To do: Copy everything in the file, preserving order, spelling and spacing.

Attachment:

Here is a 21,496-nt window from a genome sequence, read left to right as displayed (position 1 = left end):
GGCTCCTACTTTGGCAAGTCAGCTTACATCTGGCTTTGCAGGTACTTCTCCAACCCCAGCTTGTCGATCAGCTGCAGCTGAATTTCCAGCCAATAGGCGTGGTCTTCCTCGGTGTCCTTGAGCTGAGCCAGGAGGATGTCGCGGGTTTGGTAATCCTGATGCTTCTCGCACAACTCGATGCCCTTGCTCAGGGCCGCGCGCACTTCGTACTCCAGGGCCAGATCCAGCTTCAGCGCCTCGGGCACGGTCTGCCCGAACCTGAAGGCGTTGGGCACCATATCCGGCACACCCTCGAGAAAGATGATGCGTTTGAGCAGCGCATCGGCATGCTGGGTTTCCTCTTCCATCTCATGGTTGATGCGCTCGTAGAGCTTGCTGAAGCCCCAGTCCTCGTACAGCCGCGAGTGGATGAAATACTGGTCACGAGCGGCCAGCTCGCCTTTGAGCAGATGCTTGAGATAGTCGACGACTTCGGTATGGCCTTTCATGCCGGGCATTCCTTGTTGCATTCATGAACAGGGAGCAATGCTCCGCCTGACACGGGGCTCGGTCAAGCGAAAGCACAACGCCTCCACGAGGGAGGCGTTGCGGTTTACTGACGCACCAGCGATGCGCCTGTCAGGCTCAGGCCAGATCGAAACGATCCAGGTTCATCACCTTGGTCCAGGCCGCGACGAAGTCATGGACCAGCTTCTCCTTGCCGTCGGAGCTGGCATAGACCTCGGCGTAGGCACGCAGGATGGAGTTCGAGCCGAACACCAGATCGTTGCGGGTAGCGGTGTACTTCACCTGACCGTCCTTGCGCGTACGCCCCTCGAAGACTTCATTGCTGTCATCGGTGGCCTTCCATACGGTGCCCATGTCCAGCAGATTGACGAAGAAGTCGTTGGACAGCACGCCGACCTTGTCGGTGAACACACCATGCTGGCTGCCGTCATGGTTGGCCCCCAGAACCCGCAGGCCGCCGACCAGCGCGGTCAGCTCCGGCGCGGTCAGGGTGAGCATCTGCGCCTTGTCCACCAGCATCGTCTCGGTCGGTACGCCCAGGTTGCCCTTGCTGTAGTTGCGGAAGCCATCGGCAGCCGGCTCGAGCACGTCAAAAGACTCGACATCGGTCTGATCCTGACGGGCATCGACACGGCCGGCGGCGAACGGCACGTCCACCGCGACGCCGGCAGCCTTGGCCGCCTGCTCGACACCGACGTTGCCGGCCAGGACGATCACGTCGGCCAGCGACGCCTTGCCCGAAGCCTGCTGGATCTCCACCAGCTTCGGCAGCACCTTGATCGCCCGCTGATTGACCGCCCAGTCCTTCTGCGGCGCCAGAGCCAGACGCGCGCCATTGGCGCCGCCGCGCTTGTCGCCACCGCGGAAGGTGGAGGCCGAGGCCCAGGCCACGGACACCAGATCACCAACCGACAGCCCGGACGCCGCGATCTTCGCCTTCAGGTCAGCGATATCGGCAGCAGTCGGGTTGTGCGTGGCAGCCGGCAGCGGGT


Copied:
Here is a 21,496-nt window from a genome sequence, read left to right as displayed (position 1 = left end):
GGCTCCTACTTTGGCAAGTCAGCTTACATCTGGCTTTGCAGGTACTTCTCCAACCCCAGCTTGTCGATCAGCTGCAGCTGAATTTCCAGCCAATAGGCGTGGTCTTCCTCGGTGTCCTTGAGCTGAGCCAGGAGGATGTCGCGGGTTTGGTAATCCTGATGCTTCTCGCACAACTCGATGCCCTTGCTCAGGGCCGCGCGCACTTCGTACTCCAGGGCCAGATCCAGCTTCAGCGCCTCGGGCACGGTCTGCCCGAACCTGAAGGCGTTGGGCACCATATCCGGCACACCCTCGAGAAAGATGATGCGTTTGAGCAGCGCATCGGCATGCTGGGTTTCCTCTTCCATCTCATGGTTGATGCGCTCGTAGAGCTTGCTGAAGCCCCAGTCCTCGTACAGCCGCGAGTGGATGAAATACTGGTCACGAGCGGCCAGCTCGCCTTTGAGCAGATGCTTGAGATAGTCGACGACTTCGGTATGGCCTTTCATGCCGGGCATTCCTTGTTGCATTCATGAACAGGGAGCAATGCTCCGCCTGACACGGGGCTCGGTCAAGCGAAAGCACAACGCCTCCACGAGGGAGGCGTTGCGGTTTACTGACGCACCAGCGATGCGCCTGTCAGGCTCAGGCCAGATCGAAACGATCCAGGTTCATCACCTTGGTCCAGGCCGCGACGAAGTCATGGACCAGCTTCTCCTTGCCGTCGGAGCTGGCATAGACCTCGGCGTAGGCACGCAGGATGGAGTTCGAGCCGAACACCAGATCGTTGCGGGTAGCGGTGTACTTCACCTGACCGTCCTTGCGCGTACGCCCCTCGAAGACTTCATTGCTGTCATCGGTGGCCTTCCATACGGTGCCCATGTCCAGCAGATTGACGAAGAAGTCGTTGGACAGCACGCCGACCTTGTCGGTGAACACACCATGCTGGCTGCCGTCATGGTTGGCCCCCAGAACCCGCAGGCCGCCGACCAGCGCGGTCAGCTCCGGCGCGGTCAGGGTGAGCATCTGCGCCTTGTCCACCAGCATCGTCTCGGTCGGTACGCCCAGGTTGCCCTTGCTGTAGTTGCGGAAGCCATCGGCAGCCGGCTCGAGCACGTCAAAAGACTCGACATCGGTCTGATCCTGACGGGCATCGACACGGCCGGCGGCGAACGGCACGTCCACCGCGACGCCGGCAGCCTTGGCCGCCTGCTCGACACCGACGTTGCCGGCCAGGACGATCACGTCGGCCAGCGACGCCTTGCCCGAAGCCTGCTGGATCTCCACCAGCTTCGGCAGCACCTTGATCGCCCGCTGATTGACCGCCCAGTCCTTCTGCGGCGCCAGAGCCAGACGCGCGCCATTGGCGCCGCCGCGCTTGTCGCCACCGCGGAAGGTGGAGGCCGAGGCCCAGGCCACGGACACCAGATCACCAACCGACAGCCCGGACGCCGCGATCTTCGCCTTCAGGTCAGCGATATCGGCAGCAGTCGGGTTGTGCGTGGCAGCCGGCAGCGGGT